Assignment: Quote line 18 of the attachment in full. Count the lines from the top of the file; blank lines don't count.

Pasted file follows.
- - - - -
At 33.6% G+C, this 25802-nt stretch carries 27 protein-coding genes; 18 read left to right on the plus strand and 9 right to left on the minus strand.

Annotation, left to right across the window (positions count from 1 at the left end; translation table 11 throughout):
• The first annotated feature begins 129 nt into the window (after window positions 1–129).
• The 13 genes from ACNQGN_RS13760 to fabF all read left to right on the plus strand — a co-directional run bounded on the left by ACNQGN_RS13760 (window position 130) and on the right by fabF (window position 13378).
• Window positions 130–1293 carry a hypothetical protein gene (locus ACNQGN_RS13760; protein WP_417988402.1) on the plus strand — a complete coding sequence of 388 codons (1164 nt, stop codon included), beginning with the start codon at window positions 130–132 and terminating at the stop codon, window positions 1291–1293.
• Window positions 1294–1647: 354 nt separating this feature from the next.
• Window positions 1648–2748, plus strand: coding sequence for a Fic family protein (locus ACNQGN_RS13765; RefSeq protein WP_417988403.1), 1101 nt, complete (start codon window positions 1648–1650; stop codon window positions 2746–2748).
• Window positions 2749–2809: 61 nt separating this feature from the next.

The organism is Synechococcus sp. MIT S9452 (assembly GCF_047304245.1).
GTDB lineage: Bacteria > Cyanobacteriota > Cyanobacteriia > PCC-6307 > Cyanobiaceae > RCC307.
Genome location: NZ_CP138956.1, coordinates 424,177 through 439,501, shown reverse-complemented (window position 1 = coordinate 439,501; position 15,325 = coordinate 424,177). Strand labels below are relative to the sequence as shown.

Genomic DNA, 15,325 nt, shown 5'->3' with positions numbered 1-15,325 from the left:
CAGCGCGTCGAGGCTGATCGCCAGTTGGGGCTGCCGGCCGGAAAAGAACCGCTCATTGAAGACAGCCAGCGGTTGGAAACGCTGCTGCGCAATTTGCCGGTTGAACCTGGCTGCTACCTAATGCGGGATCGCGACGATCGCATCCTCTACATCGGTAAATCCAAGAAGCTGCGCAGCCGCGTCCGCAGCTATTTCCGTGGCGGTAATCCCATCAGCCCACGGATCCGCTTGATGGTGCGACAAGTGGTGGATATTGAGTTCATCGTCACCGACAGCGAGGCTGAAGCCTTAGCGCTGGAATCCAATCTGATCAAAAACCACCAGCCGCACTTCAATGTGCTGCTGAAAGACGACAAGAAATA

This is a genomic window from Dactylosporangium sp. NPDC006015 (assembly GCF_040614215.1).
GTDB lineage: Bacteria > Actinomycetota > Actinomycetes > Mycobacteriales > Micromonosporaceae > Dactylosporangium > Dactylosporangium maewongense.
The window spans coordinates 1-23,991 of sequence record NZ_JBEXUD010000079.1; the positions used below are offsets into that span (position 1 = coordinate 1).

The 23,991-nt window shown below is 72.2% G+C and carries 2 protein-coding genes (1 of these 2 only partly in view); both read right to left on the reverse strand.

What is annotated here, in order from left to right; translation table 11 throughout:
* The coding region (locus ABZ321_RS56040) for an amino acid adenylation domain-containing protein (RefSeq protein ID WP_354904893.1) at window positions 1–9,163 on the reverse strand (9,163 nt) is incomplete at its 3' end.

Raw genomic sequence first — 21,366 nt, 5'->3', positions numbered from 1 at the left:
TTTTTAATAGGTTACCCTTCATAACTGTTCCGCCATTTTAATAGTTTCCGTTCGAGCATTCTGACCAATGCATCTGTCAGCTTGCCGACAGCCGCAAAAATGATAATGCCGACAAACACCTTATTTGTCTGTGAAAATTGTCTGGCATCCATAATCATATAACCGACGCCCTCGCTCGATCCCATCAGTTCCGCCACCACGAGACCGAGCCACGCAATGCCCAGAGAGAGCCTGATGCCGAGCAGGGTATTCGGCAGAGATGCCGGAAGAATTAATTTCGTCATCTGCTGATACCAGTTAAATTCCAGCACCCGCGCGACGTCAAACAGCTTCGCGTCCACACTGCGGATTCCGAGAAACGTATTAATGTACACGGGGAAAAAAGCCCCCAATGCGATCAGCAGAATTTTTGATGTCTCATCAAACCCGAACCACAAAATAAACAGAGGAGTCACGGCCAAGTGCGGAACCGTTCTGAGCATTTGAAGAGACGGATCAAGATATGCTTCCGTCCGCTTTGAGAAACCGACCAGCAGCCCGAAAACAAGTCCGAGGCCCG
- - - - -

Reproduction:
What is annotated here, in order from left to right; translation table 11 throughout: